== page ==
“That damned Yankee rifle that can be loaded on Sunday and fired all week.” Those are the words of Confederate Col. John Mosby referencing one of the first two practical repeating rifles to be placed in U.S. military use; the Henry rifle, built by the New Haven Arms Company.
Introduced in 1860, the Henry overmatched the rival Spencer in capacity (15 rounds vs. seven), reliability, and practical rate of fire, thanks to cocking integrated into the reloading cycle. Originally chambered for a .44 rimfire cartridge, the Henry threw a 200-grain bullet at around 1125 fps. While weaker than the .56-50 Spencer, it was sufficient for cavalry and close-range infantry use.
In production only until 1866, the original Henry toggle lock and tubular magazine lived on through the Winchester 1866 lever-action rifle. Recently, the Henry Repeating Arms Company (no affiliation or lineage to Benjamin Tyler Henry or to the New Haven Arms Company), introduced their version of the classic Henry rifle in several variants, including .45 Colt and .44-40 Win. models, featuring a brass receiver similar to the original, and a .44-40 Win. version with a case-hardened steel receiver. The differences between the New Original Henry rifles and those made by the New Haven Arms Company are minor and include the addition of a drop safety and the reduction of capacity to 13 cartridges. The fit and finish on the New Original Henry is far ahead of the original. The New Original Henry rifles are almost like jewelry—jewelry that shoots bullets.
While the 24-inch octagonal barrel is not strictly necessary for either the .45 Colt or .44-40 Win. cartridges, it does give them a little extra pep. Cowboy loads nominally rated at 800 fps were pushed around 980 fps from the longer tube. The increased sight radius also helps, and the forward balance reduces muzzle rise on firing. This reduction is quite helpful, as the 1860 Classic is also distinctive in its lack of any forend whatsoever. This means that the support hand usually rests underneath the receiver, both to avoid burning hands on a hot barrel and to keep from interfering with the magazine follower that moves from front to back under the magazine tube as the ammunition is depleted.
This unconventional design led to a number of equally unconventional shooting stances, including cradling the rifle in crossed arms for stability. Overheating is less of an issue now than in the past, as smokeless loads use somewhere between 1/7 and ½ of the powder charge compared to the black powder loads. Also, outside of dirty and dusty environments, reloading the tube magazine with the bolt open cools the barrel through air convection.
Loading the New Original Henry rifle is unconventional by our standards: it involves pulling the follower to compress the magazine spring, then turning the separate front segment of the magazine tube to trap the follower in it. Individual cartridges slide into the magazine from the front. Care must be taken to hold onto the follower as it is returned in line with the cartridges, else it will slam into the bullet of the front round. This loading method seems awkward compared to a side loading gate.
Both the .44-40 and .45 Long Colt are represented in two tiers of power. Cowboy generate minimal muzzle blast and no perceptible recoil. Although loaded with smokeless powder, they produce some smoke from the burning lubrication. It’s also very evident, especially with straight wall .45 Long Colt cases, that the obturation is lacking and some gas escape around the breechface. This is why eye protection is crucial even for historic reenactors. This issue goes away with full power ammunition in either caliber.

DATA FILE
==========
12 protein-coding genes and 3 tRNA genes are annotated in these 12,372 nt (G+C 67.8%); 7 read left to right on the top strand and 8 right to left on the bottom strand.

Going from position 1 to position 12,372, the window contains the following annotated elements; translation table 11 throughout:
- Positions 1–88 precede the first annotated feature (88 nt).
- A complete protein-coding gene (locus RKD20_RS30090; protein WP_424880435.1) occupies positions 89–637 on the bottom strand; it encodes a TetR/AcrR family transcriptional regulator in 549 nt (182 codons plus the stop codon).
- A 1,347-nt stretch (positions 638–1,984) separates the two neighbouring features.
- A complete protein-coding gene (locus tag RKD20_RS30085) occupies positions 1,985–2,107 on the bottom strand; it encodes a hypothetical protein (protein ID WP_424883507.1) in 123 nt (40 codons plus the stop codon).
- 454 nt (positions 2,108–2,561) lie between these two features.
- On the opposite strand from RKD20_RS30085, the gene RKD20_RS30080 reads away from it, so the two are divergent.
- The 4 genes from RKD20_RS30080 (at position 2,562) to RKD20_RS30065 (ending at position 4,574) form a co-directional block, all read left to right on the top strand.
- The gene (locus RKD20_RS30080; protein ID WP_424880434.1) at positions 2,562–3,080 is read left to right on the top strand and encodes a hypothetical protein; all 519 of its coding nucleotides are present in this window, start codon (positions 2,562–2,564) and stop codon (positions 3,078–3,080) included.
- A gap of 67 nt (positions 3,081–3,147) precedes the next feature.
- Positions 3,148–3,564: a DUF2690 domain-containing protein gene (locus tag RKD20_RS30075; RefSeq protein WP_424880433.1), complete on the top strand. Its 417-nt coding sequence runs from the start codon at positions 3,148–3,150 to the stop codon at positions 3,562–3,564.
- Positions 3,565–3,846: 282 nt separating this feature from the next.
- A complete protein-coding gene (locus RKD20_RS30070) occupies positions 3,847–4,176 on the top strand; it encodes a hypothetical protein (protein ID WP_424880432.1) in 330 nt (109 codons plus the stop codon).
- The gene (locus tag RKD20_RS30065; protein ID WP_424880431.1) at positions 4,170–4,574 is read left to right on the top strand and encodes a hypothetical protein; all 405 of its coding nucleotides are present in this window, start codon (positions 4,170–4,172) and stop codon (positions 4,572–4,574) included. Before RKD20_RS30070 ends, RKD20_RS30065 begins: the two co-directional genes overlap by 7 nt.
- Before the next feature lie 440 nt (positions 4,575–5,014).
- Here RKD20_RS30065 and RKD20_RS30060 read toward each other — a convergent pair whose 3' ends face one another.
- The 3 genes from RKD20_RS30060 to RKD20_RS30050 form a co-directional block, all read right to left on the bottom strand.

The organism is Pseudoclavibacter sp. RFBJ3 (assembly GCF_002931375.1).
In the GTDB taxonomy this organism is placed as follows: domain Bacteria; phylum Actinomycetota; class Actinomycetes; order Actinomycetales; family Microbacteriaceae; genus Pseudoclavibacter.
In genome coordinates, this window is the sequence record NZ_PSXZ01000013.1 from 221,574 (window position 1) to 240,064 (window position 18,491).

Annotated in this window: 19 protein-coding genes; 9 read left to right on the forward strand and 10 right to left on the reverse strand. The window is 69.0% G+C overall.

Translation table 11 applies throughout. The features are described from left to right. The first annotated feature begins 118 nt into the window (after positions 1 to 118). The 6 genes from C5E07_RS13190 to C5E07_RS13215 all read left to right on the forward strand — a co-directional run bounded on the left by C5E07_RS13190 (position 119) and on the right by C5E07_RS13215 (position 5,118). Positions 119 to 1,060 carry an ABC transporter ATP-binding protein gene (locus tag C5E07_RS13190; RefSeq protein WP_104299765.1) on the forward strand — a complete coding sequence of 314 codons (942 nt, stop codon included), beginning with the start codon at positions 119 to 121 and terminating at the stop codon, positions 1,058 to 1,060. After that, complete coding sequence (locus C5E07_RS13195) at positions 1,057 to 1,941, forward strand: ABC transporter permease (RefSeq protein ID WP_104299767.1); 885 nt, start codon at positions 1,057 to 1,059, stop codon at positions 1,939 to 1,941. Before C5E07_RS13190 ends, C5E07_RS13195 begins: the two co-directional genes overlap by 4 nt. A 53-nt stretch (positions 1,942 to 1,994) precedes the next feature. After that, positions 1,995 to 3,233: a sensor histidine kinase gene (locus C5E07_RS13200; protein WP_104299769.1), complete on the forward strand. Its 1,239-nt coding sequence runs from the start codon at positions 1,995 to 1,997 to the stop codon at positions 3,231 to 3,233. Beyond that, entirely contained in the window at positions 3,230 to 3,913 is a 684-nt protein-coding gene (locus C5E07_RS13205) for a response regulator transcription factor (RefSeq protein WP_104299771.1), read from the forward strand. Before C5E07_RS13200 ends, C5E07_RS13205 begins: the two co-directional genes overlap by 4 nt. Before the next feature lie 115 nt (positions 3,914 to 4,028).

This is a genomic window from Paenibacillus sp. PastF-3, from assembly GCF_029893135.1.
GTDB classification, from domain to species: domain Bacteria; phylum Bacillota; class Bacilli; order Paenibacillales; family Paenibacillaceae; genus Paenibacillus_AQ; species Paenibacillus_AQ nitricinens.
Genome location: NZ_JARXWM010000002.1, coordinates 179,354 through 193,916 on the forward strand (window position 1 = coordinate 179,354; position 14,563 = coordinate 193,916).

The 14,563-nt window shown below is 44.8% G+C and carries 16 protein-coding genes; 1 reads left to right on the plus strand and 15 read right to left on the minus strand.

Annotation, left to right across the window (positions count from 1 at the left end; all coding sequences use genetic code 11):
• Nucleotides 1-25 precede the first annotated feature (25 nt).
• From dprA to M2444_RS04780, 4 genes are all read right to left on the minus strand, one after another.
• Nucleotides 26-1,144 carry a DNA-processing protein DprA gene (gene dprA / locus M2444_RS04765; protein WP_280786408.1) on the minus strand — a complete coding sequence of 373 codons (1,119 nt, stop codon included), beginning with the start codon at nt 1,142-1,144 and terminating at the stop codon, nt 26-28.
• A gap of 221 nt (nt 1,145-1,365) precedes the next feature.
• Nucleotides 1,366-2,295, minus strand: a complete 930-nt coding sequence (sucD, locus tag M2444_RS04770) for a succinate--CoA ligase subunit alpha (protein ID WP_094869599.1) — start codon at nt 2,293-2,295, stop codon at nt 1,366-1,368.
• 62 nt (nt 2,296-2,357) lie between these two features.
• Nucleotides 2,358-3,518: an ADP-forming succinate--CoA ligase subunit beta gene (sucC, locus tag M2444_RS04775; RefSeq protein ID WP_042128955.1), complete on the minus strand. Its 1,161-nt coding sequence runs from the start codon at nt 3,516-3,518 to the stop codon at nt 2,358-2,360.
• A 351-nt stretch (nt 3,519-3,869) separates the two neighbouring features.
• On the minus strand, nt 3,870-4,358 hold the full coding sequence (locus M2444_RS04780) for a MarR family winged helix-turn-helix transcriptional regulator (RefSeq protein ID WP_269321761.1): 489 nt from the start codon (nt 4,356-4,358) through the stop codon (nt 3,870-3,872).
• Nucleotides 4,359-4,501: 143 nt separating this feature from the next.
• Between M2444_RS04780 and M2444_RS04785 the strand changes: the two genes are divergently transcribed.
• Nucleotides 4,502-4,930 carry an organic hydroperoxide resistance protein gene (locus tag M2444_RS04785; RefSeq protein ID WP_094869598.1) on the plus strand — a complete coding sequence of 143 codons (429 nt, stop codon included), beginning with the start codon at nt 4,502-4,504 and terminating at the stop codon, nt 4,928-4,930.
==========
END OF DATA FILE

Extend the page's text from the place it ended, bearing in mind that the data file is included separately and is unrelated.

In .44-40, the 200-grain Hornady XTP yields little smoke at either end, while reaching nearly 1950 fps with a correspondingly stout kick. Even with the 9-pound rifle, the curved buttplate makes it quite clear that a shot went off. The .45 Colt gains less, but 1300 fps is typical of full power ammunition. Effective range depends mainly on the sights and user proficiency. The rear notch flips up to reveal a ladder sight graduated from 300-800 yards for the .44-40. With the best accuracy hovering around 3 MOA, the longer distance markings are more for area targets like enemy columns or cannon crews, both conspicuously missing in today's world.
While the toggle action is too complicated for routine disassembly, the long, skinny bolt has the advantage of keeping power residue away from the rest of the action. The Henry manual recommends limiting cleaning to a pull-through bore cleaner and oiling the outside of the gun. The New Original Henry rifle requires minimal actual maintenance: it was designed to withstand the fouling and the corrosion of black powder and mercuric primers after all, so clean non-corrosive modern ammunition gunks it up less than expected. Compared to its contemporaries, the New Original Henry handles much more like a modern firearm. It isn't the most practical hunting rifle ever made, but it's entirely adequate for medium-sized game, so long as the range is kept short in deference to the open sights. Unlike the 1860 design, the new Henry may be safely carried on half-cock.
Compared to stronger modern lever-actions, the New Original Henry offers certain handling advantages. Energetic top ejection is left-hand friendly, and loading is the same for left- and right-hand shooters. The short bolt protrusion permits maintaining the sight picture while working the lever. Open sights, though not conducive to long-range precision, work well for following moving targets. Meant primarily for Cowboy Action and reenactments, the New Original Henry rifles are practical enough to provide venison in any brush hunting area—with an abundance of style!